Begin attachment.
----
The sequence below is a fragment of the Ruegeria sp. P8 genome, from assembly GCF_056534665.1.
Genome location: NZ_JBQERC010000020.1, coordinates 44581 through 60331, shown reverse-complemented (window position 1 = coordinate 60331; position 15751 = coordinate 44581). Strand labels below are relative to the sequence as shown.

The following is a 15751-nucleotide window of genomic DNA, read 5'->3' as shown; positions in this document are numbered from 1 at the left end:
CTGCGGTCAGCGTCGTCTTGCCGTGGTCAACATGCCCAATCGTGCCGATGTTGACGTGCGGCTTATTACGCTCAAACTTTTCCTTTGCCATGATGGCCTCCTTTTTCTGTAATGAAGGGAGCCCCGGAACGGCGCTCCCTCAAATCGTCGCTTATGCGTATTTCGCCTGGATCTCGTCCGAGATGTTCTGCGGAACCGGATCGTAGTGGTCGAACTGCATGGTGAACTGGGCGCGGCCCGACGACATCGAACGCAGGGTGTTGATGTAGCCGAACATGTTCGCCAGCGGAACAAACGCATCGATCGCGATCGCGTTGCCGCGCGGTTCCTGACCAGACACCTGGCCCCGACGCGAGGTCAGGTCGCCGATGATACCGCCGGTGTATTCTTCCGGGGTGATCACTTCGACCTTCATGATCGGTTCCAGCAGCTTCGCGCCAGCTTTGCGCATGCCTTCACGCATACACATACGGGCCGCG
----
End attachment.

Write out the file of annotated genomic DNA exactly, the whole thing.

The sequence below is a fragment of the Ruegeria sp. P8 genome, from assembly GCF_056534665.1.
Genome location: NZ_JBQERC010000020.1, coordinates 44581 through 60331, shown reverse-complemented (window position 1 = coordinate 60331; position 15751 = coordinate 44581). Strand labels below are relative to the sequence as shown.

The following is a 15751-nucleotide window of genomic DNA, read 5'->3' as shown; positions in this document are numbered from 1 at the left end:
CTGCGGTCAGCGTCGTCTTGCCGTGGTCAACATGCCCAATCGTGCCGATGTTGACGTGCGGCTTATTACGCTCAAACTTTTCCTTTGCCATGATGGCCTCCTTTTTCTGTAATGAAGGGAGCCCCGGAACGGCGCTCCCTCAAATCGTCGCTTATGCGTATTTCGCCTGGATCTCGTCCGAGATGTTCTGCGGAACCGGATCGTAGTGGTCGAACTGCATGGTGAACTGGGCGCGGCCCGACGACATCGAACGCAGGGTGTTGATGTAGCCGAACATGTTCGCCAGCGGAACAAACGCATCGATCGCGATCGCGTTGCCGCGCGGTTCCTGACCAGACACCTGGCCCCGACGCGAGGTCAGGTCGCCGATGATACCGCCGGTGTATTCTTCCGGGGTGATCACTTCGACCTTCATGATCGGTTCCAGCAGCTTCGCGCCAGCTTTGCGCATGCCTTCACGCATACACATACGGGCCGCG